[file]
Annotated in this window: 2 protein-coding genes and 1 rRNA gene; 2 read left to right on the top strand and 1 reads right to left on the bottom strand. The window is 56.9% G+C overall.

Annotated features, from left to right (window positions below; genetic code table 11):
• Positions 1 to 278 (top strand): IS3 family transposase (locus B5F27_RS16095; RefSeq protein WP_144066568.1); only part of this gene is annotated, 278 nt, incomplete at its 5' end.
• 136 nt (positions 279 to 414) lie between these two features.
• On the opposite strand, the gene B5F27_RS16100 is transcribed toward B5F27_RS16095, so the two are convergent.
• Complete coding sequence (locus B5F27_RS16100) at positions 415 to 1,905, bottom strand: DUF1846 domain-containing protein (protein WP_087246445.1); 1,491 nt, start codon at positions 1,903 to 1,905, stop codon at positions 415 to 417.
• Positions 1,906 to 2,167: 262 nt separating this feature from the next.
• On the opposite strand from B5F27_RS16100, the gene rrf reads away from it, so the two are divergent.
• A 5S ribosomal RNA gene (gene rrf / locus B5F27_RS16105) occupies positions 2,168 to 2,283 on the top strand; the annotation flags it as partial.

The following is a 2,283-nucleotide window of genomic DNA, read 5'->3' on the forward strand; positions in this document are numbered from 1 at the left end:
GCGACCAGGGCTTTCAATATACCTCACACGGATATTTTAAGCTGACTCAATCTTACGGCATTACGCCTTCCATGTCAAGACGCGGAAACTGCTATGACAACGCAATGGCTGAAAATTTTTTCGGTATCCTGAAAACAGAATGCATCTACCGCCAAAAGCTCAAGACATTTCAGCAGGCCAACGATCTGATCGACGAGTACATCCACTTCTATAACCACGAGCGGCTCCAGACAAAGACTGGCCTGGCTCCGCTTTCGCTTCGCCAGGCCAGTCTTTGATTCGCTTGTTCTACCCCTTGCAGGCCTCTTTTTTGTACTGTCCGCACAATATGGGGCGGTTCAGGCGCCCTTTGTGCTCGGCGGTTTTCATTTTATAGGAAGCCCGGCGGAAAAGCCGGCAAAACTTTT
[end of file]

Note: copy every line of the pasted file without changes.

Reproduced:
Annotated in this window: 2 protein-coding genes and 1 rRNA gene; 2 read left to right on the top strand and 1 reads right to left on the bottom strand. The window is 56.9% G+C overall.

Annotated features, from left to right (window positions below; genetic code table 11):
• Positions 1 to 278 (top strand): IS3 family transposase (locus B5F27_RS16095; RefSeq protein WP_144066568.1); only part of this gene is annotated, 278 nt, incomplete at its 5' end.
• 136 nt (positions 279 to 414) lie between these two features.
• On the opposite strand, the gene B5F27_RS16100 is transcribed toward B5F27_RS16095, so the two are convergent.
• Complete coding sequence (locus B5F27_RS16100) at positions 415 to 1,905, bottom strand: DUF1846 domain-containing protein (protein WP_087246445.1); 1,491 nt, start codon at positions 1,903 to 1,905, stop codon at positions 415 to 417.
• Positions 1,906 to 2,167: 262 nt separating this feature from the next.
• On the opposite strand from B5F27_RS16100, the gene rrf reads away from it, so the two are divergent.
• A 5S ribosomal RNA gene (gene rrf / locus B5F27_RS16105) occupies positions 2,168 to 2,283 on the top strand; the annotation flags it as partial.

The following is a 2,283-nucleotide window of genomic DNA, read 5'->3' on the forward strand; positions in this document are numbered from 1 at the left end:
GCGACCAGGGCTTTCAATATACCTCACACGGATATTTTAAGCTGACTCAATCTTACGGCATTACGCCTTCCATGTCAAGACGCGGAAACTGCTATGACAACGCAATGGCTGAAAATTTTTTCGGTATCCTGAAAACAGAATGCATCTACCGCCAAAAGCTCAAGACATTTCAGCAGGCCAACGATCTGATCGACGAGTACATCCACTTCTATAACCACGAGCGGCTCCAGACAAAGACTGGCCTGGCTCCGCTTTCGCTTCGCCAGGCCAGTCTTTGATTCGCTTGTTCTACCCCTTGCAGGCCTCTTTTTTGTACTGTCCGCACAATATGGGGCGGTTCAGGCGCCCTTTGTGCTCGGCGGTTTTCATTTTATAGGAAGCCCGGCGGAAAAGCCGGCAAAACTTTT